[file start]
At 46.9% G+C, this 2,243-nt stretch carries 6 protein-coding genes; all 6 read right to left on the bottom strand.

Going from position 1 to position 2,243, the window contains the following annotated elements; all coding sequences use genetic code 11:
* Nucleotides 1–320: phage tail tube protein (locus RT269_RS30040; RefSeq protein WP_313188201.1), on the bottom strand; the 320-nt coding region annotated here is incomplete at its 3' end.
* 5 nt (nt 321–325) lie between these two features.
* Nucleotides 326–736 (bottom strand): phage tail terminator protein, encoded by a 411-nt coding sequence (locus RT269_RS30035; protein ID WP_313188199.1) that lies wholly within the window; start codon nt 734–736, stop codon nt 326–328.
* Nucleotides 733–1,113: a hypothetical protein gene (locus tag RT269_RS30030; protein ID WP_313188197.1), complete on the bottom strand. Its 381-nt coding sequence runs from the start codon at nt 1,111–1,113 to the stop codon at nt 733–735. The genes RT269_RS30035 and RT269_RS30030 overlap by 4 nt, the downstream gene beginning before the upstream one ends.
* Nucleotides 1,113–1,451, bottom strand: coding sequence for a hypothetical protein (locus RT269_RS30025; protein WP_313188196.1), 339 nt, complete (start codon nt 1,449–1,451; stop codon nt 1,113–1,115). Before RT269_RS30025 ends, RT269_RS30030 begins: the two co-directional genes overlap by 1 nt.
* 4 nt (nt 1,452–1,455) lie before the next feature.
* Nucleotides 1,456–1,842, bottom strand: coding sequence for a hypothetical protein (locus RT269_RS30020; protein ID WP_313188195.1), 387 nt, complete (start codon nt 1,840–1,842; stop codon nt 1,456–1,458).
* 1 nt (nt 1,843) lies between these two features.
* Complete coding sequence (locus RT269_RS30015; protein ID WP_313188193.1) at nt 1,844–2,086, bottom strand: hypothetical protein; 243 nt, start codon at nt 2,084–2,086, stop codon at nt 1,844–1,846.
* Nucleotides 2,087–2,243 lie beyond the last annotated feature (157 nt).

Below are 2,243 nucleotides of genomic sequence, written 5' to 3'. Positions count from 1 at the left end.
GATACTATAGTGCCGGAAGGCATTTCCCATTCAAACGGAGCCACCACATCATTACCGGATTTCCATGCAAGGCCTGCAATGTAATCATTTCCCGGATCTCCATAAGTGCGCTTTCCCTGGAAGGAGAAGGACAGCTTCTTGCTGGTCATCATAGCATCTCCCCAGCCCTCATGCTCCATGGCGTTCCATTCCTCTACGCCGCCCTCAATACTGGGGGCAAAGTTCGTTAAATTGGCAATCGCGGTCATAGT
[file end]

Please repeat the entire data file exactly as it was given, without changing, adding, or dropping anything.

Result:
At 46.9% G+C, this 2,243-nt stretch carries 6 protein-coding genes; all 6 read right to left on the bottom strand.

Going from position 1 to position 2,243, the window contains the following annotated elements; all coding sequences use genetic code 11:
* Nucleotides 1–320: phage tail tube protein (locus RT269_RS30040; RefSeq protein WP_313188201.1), on the bottom strand; the 320-nt coding region annotated here is incomplete at its 3' end.
* 5 nt (nt 321–325) lie between these two features.
* Nucleotides 326–736 (bottom strand): phage tail terminator protein, encoded by a 411-nt coding sequence (locus RT269_RS30035; protein ID WP_313188199.1) that lies wholly within the window; start codon nt 734–736, stop codon nt 326–328.
* Nucleotides 733–1,113: a hypothetical protein gene (locus tag RT269_RS30030; protein ID WP_313188197.1), complete on the bottom strand. Its 381-nt coding sequence runs from the start codon at nt 1,111–1,113 to the stop codon at nt 733–735. The genes RT269_RS30035 and RT269_RS30030 overlap by 4 nt, the downstream gene beginning before the upstream one ends.
* Nucleotides 1,113–1,451, bottom strand: coding sequence for a hypothetical protein (locus RT269_RS30025; protein WP_313188196.1), 339 nt, complete (start codon nt 1,449–1,451; stop codon nt 1,113–1,115). Before RT269_RS30025 ends, RT269_RS30030 begins: the two co-directional genes overlap by 1 nt.
* 4 nt (nt 1,452–1,455) lie before the next feature.
* Nucleotides 1,456–1,842, bottom strand: coding sequence for a hypothetical protein (locus RT269_RS30020; protein ID WP_313188195.1), 387 nt, complete (start codon nt 1,840–1,842; stop codon nt 1,456–1,458).
* 1 nt (nt 1,843) lies between these two features.
* Complete coding sequence (locus RT269_RS30015; protein ID WP_313188193.1) at nt 1,844–2,086, bottom strand: hypothetical protein; 243 nt, start codon at nt 2,084–2,086, stop codon at nt 1,844–1,846.
* Nucleotides 2,087–2,243 lie beyond the last annotated feature (157 nt).

Below are 2,243 nucleotides of genomic sequence, written 5' to 3'. Positions count from 1 at the left end.
GATACTATAGTGCCGGAAGGCATTTCCCATTCAAACGGAGCCACCACATCATTACCGGATTTCCATGCAAGGCCTGCAATGTAATCATTTCCCGGATCTCCATAAGTGCGCTTTCCCTGGAAGGAGAAGGACAGCTTCTTGCTGGTCATCATAGCATCTCCCCAGCCCTCATGCTCCATGGCGTTCCATTCCTCTACGCCGCCCTCAATACTGGGGGCAAAGTTCGTTAAATTGGCAATCGCGGTCATAGT